Snoop Dogg Presents: The Big Squeeze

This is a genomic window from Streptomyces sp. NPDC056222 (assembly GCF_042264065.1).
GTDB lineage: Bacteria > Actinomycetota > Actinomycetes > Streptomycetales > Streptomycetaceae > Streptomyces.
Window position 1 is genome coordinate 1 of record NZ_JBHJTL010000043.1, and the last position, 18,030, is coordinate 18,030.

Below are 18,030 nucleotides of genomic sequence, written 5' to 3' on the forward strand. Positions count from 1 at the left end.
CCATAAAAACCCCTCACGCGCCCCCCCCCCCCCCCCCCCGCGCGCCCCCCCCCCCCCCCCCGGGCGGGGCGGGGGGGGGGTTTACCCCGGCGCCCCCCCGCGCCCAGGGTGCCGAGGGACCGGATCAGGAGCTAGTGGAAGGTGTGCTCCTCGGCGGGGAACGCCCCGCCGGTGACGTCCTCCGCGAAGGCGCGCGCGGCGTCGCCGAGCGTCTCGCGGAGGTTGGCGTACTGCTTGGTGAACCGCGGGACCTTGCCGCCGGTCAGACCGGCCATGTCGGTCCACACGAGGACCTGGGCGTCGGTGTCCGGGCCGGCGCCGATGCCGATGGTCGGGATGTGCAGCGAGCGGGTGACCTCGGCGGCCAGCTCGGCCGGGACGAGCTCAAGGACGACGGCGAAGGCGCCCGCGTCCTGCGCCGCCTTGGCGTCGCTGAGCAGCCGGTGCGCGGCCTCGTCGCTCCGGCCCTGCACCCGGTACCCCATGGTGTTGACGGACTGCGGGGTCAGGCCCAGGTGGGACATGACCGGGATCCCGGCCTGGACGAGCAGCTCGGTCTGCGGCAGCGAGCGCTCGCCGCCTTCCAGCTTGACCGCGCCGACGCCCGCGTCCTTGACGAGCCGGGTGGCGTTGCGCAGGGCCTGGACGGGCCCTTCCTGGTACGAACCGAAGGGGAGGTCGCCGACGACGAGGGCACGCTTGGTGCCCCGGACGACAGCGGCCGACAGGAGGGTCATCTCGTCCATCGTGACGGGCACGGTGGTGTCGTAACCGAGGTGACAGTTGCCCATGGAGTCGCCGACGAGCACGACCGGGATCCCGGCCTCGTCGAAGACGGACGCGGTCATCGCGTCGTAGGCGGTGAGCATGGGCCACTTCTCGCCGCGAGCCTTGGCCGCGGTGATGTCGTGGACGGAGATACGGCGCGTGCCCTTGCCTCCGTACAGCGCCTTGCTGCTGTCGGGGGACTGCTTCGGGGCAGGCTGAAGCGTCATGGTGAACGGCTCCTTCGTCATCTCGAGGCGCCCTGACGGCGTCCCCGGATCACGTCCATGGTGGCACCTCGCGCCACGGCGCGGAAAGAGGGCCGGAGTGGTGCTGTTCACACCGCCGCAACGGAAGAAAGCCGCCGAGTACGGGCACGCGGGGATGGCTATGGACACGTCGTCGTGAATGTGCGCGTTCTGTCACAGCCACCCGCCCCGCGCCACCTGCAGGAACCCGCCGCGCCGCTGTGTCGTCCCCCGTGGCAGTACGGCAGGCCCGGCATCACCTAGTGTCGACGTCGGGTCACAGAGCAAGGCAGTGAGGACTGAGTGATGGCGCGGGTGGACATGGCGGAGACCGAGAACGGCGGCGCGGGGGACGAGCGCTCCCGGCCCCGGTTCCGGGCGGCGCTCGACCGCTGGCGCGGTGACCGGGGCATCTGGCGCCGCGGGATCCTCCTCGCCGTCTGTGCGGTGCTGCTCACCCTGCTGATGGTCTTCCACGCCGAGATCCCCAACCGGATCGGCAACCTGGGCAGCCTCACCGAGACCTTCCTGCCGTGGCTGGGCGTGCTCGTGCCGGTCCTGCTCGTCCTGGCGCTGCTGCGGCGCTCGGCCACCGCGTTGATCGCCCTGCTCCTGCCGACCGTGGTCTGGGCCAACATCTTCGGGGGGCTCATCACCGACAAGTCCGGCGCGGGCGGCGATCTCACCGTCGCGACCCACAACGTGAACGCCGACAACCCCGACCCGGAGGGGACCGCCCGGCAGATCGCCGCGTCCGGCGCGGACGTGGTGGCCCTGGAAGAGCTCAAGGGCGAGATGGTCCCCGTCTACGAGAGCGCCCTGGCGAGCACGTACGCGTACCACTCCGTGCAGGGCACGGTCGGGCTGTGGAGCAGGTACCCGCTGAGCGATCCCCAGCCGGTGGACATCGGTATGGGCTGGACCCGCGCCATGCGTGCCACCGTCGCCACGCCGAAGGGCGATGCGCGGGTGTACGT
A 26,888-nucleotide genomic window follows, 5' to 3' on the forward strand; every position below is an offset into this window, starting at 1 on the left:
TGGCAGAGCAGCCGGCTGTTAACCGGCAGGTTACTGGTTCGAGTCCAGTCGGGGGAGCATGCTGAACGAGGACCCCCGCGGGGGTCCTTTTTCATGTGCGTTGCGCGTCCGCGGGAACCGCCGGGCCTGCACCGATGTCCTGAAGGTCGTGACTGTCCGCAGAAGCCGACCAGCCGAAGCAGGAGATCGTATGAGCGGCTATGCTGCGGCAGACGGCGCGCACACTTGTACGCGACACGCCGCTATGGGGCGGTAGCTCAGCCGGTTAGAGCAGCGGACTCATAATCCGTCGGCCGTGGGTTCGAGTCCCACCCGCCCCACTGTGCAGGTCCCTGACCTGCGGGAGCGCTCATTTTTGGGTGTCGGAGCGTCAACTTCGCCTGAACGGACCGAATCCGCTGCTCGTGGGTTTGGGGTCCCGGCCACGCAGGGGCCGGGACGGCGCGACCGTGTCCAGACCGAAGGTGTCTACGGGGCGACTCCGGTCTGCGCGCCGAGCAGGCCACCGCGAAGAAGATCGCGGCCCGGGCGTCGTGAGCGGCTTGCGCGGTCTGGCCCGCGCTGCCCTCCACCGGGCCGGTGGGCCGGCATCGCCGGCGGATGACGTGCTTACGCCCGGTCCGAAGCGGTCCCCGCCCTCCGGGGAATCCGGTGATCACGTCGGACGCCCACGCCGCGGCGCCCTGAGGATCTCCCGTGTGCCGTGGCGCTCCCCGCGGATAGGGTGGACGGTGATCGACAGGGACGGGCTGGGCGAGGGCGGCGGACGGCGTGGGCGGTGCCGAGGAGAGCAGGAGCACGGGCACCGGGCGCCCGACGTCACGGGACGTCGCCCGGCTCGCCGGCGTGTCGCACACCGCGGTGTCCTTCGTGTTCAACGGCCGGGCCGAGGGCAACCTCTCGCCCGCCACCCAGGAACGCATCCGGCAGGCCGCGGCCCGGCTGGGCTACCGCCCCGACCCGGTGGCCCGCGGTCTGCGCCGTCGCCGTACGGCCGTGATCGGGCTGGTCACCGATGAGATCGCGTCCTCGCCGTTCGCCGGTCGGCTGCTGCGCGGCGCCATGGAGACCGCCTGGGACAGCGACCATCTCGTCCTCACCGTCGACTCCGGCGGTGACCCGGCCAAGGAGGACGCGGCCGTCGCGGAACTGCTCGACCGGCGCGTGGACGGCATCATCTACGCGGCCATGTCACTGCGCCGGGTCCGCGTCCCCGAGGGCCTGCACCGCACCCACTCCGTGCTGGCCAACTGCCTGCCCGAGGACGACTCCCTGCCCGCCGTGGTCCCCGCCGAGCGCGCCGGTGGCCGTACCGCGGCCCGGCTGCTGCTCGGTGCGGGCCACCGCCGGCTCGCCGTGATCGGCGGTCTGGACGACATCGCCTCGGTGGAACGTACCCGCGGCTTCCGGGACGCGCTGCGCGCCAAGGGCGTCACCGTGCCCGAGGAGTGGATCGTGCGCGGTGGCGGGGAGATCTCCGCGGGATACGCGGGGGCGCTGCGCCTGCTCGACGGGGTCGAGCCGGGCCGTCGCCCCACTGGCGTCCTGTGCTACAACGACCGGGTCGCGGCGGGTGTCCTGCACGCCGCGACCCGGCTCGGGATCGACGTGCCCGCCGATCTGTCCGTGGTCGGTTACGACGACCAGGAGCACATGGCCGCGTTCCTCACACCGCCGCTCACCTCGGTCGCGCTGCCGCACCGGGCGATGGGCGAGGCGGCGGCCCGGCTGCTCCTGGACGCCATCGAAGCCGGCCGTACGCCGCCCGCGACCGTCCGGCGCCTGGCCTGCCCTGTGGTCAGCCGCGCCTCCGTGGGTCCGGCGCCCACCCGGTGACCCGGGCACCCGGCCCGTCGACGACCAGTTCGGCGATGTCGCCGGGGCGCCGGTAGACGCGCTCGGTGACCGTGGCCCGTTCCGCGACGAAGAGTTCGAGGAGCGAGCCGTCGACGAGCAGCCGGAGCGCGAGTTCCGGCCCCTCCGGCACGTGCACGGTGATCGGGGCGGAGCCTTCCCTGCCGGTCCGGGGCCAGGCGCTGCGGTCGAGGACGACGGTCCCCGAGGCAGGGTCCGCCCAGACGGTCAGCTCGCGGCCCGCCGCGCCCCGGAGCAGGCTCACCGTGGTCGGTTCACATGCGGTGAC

Snoop Dogg described his latest album release in a recent Los Angeles Times article as trying to “squeeze” more out of the rap game. It’s a simple statement that offers up little more about the compilation album than the title itself states: The Big Squeeze (Doggy Style/Koch). In many respects, the album could be thought of as an attempt at pinching a little more off the star power of Snoop Dogg. But to simply state that Snoop takes a backseat for The Big Squeeze in an effort to give his West Coast brethren a chance at the limelight would be an understatement.    The Big Squeeze marks the first album completely produced by “the Dog Father” himself, operating under the production moniker Niggaracci. Snoop’s transcendental ability to follow different rap styles, from the toughest and most hardcore to soothing and more sensual now seems to typify his production style. That is to say that the diversity Snoop’s used in his vocals now is just as prevalent in his production, utilizing everything from the slower, thudding drum and bass on songs such as “We Came to Bang Out” to the power guitar riffs of 1980s Rock & Roll music in “Like Rock Stars,” or the bubbly sounds of “Spend Some Time.”In addition to Snoop’s production, he enlists the help of a diverse group of mercenaries; some of the last gangsta rappers still romanticizing the street culture of Los Angeles. Featuring rap group Westurn Union, comprised of Supafly, Damani and Bad Lucc, and rap group Warzone, made up of MC Eiht, Kam and Eastsidaz member Goldie Loc, as well as Kurupt and R&B singer Azure, The Big Squeeze seems as if it would be business as usual for the Cali emcees; guns, gangs, blunts, women, sex and so forth.But with the exception of a few songs that demonstrate the egotistical swagger and grimacing lyrical barbs of packing heat, saggy pants and low riders, the majority of The Big Squeeze sounds misogynistic, featuring more skirt-chasing than anything else. “31 Flavors,” “Fuckin’ Is Good for U” and “Get Closer” are all just a sampling of the love ballads and sexual desires in Snoop’s all-star team of emcees; all songs that sound just like what the titles’ evoke.The Big Squeeze ultimately shows that there is something comical in hearing a collective of rap artists who often portray themselves in their music as arrogant, tough individuals, suddenly toned down for a musical version of what one might find on “skin-a-max” late night television.

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